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13 Cards in this Set

  • Front
  • Back
Game Theory
Mathematical models used to determine the best outcome in a multiparty decision making situation, if they play rationally
Raiffa's Decision-Analytics Approach
1. Each party's best alternative to a negotiated agreement (BATNA)
2. Each party's underlying interests
3. The relative importance of each party's interests
Best Alternative To Negotiated Agreement

Lower limit to any negotiated agreement

Compare what you are offered or offering to your BATNA

Yes if Higher
No if Lower
Party's Interests
Look beyond other's stated position

Consider their interests

What are the reasons for their stated positions?
Importance of Each Issue
Pareto Efficient Agreement
An agreement when there is no other agreement that would render both parties better off

Best way To reach it: trade issues of differential value
Creating Value Through Bets
Bets help:
Manage bias
Identifies bluffs
Establish incentives for contractual performance
Risk Perception
A party that is more risk adverse will give up more upside for a greater level of security.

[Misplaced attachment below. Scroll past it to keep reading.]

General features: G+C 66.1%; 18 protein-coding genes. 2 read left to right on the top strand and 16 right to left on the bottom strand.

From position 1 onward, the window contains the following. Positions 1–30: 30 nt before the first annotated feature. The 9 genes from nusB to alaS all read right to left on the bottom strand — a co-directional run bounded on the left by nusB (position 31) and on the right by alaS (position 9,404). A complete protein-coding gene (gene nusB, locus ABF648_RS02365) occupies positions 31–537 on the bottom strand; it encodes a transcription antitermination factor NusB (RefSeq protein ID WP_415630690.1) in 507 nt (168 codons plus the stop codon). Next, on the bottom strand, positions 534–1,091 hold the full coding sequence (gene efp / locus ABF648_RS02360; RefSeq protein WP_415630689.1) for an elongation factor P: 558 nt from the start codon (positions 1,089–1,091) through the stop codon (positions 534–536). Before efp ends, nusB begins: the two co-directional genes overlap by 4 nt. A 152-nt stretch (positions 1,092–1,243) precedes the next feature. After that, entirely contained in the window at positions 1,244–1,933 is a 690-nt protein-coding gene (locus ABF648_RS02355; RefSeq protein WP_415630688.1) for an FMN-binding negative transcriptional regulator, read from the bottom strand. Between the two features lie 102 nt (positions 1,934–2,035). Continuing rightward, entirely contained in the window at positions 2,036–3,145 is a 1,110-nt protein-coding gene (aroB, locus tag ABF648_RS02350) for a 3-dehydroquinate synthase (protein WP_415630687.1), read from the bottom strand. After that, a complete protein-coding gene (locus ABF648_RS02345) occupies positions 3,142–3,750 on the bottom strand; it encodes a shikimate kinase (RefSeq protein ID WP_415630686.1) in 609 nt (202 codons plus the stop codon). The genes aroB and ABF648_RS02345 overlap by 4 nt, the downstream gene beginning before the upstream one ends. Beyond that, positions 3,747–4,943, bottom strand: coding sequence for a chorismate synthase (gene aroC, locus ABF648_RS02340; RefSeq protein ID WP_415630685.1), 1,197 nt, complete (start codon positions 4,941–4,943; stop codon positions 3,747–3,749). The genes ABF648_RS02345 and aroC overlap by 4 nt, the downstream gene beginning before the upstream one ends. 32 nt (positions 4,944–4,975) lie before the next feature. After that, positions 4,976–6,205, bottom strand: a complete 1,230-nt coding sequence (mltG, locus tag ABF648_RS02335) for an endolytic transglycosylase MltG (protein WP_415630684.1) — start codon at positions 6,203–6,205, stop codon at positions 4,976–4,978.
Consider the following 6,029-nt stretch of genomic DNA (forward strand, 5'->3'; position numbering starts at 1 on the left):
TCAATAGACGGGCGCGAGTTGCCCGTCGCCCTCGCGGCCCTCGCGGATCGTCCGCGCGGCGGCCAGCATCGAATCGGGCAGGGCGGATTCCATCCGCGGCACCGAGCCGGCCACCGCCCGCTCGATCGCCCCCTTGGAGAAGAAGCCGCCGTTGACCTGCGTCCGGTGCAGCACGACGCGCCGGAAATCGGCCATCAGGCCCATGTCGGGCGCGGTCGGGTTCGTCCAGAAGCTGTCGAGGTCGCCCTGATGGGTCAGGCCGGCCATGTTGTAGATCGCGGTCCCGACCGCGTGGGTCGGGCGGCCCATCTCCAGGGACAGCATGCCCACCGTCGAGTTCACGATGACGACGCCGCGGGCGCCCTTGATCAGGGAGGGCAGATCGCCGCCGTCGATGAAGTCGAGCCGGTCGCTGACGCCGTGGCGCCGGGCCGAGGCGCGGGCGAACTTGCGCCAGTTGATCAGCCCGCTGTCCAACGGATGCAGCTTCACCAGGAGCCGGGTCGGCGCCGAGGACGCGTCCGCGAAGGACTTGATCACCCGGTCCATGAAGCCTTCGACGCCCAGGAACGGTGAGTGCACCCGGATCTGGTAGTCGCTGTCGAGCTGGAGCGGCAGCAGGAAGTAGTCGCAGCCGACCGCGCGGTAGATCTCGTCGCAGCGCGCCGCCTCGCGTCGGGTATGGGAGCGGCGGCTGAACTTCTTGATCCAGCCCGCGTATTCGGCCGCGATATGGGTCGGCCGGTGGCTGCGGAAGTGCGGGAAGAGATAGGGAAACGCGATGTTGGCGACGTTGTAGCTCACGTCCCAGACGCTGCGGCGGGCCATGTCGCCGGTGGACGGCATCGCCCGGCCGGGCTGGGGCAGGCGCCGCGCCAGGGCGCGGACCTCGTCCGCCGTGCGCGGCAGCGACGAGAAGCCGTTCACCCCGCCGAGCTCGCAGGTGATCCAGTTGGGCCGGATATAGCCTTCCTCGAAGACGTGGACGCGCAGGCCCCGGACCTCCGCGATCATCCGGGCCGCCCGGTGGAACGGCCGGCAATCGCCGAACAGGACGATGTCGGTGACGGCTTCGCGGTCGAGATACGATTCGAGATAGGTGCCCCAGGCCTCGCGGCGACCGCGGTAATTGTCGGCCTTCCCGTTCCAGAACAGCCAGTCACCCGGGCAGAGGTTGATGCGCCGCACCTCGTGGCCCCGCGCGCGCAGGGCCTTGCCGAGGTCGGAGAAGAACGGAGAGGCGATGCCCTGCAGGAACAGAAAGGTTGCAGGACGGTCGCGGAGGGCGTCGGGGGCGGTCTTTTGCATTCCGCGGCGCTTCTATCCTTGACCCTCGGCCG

"Risk Sensitivity"
Gather Information
Share preferences with other party

Ask questions about their interests

Reveal info that focuses on trades you are willing to make

Many offers at once
All rejected? Ask which is closest.

Search for pareto-superior agreement
Negotiator Cognitions
If I win, you lose.
Makes solution difficult to find.
Creates stubborn parties
Zero-sum game, reject all
Finding all interests, to max win/win situation
Loss Frame "I'm getting less that I asked for"

Gain Frame "I'm getting more than I had before"
Nonrational Escalation of Conflict
We are so concerned about winning that we end up with result below our BATNA.
Negotiator Overconfidence
You over value your position or what you have to offer.

Most likely to occur when a party's knowledge is limited.